• Guide to Duplicate Stitch

    Duplicate stitch is the easiest way to add color to any knitting project made in Stockinette stitch. Duplicate stitch is embroidering an additional stitch, in a new color, over the knitted object you have completed. You can use almost any color work chart to add Duplicate stitch designs to hats, sweaters and more.

  • Knit iCord: The Essentials

    Making an iCord is a quick and easy way to create a beautiful knit cord which can be incorporated into many projects. A few of my favorite uses for iCord are as the ties for ear flap hats or as a cord to gather the waistband of a skirt, pants or a sweater.

  • How to Knit Cables

    Whether simple or complex, cable patterns add depth and texture to your knitting, and they are not hard to learn. Use a cable needle to cross one group of stitches over the front another, or move them across the background fabric. The pattern will provide details on where to place and and how to cross the cables.

  • Knitting Cables: An Introduction

    Cables are the fun fancy twists and braids that you see in all kinds of knitted objects. They're used to add embellishment and visual appeal to your work.

  • Changing Colors and Fair Isle Knitting

    Some knitters seem to be intimidated about changing colors in the middle of a row or round, but the development of this simple skill will allow you to really experiment with different designs for your work, everything from knitting a blanket with an integrated border to a really fantastic Fair Isle sweater.

  • Introduction to Intarsia

    Intarsia knitting is not all that different than Fair Isle, except that multiple colors can be used on one row (Fair Isle only uses 2 at a time). Also, separate balls of yarn are added into the row for each color block, rather than carrying all colors across the row.

  • How to Use a Lifeline

    A lifeline is a string threaded through the stitches on your knitting needle, so you can later undo your knitting to fix a mistake without causing more problems.

  • How to Graft (Kitchener Stitch)

    Kitchener stitch invisibly grafts two pieces of knitting together through the live working stitches. This technique is frequently used to close the toe of socks or the tips of mittens.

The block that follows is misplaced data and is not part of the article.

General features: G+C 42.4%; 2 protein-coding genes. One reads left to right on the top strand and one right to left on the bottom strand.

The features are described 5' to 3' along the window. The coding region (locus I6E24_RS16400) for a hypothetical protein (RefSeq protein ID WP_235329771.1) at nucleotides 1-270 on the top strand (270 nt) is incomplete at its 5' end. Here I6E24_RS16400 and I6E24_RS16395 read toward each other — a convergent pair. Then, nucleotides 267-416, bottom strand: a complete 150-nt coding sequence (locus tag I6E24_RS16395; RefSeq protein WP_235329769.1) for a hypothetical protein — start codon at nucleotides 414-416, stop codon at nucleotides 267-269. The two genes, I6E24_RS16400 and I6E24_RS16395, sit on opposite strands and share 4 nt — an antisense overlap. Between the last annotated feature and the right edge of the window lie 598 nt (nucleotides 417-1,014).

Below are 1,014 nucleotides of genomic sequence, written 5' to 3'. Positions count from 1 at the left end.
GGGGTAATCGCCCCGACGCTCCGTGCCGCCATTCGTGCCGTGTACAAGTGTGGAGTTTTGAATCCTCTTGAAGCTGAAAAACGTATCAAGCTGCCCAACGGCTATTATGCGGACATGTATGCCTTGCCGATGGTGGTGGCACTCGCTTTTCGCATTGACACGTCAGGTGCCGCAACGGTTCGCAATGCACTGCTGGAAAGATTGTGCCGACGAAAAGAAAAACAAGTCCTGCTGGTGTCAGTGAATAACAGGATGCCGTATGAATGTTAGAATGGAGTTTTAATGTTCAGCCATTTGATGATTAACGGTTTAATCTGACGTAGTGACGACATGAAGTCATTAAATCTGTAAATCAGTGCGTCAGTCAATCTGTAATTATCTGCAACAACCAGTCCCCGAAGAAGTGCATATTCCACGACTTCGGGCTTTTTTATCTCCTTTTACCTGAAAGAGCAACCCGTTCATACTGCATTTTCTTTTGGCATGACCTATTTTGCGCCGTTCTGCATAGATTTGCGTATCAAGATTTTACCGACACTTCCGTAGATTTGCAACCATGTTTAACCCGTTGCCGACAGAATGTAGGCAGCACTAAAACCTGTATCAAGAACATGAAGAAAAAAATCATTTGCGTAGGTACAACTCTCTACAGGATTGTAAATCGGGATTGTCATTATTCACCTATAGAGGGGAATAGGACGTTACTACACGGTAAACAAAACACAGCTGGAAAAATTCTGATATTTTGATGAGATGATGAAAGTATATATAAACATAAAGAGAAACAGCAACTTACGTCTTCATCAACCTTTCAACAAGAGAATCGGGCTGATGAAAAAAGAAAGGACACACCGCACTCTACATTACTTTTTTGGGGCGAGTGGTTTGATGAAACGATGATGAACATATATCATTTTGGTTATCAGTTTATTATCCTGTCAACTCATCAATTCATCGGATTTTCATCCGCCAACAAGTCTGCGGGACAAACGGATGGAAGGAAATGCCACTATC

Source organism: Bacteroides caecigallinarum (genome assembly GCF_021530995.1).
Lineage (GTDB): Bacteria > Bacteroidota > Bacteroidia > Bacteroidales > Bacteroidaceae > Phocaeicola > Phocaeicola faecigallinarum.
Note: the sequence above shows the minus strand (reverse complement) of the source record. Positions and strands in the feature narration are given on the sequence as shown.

• Introduction to Loom Knitting

    Loom knitting creates a knit fabric just like needle knit, but the process is super simple, extremely easy to learn and to do! Great for anyone from experienced knitters to ‘want to be knitters’.

  • How to Create an Ombre

    Ombre is a French word that refers to a single color in graduated tones. For example, a green ombre is several different tones of green layered next to each other from dark to light or light to dark.

  • What is the Difference Between Balls and Skeins of Yarn?

    Have you ever tried to pull yarn from the center of a skein and had trouble? You may have been trying to pull from a ball -- and balls are not wound to be able to pull from the middle. Follow this handy guide to figure out if you have a ball or a skein, what the difference is, and how to find the end.

  • What do we mean by Yarn Weight?

    Everyone talks about yarn weight -- what does it mean? When we refer to yarn weight, we're not talking about the weight of the ball or skein. Instead, we're talking about how thick or thin yarn is.

  • Understanding Pattern Skill Levels

    Red Heart patterns follow the the Craft Yarn Council (CYC) guidelines for skill levels for both knit and crochet. Our patterns use these skill levels to help knitters and crocheters determine if a pattern is appropriate for their level of expertise.

  • How to Make a Tassel

    Tassels are a fun way to decorate the end of a scarf or the edge of a blanket, and they are easier to make than you think! Follow our step-by-step instructions and you'll have your own set in no time at all.

  • How to Make Pompoms

    It's easier than you think to make pompoms! Find out how in this article, complete with step-by-step pictures.

  • Glossary of Knit and Crochet Terms

    Crochet and knitting can have some unfamiliar terms, as well as some words that are used differently from everyday speech. Take a look at our list to find definitions for words you're unsure of.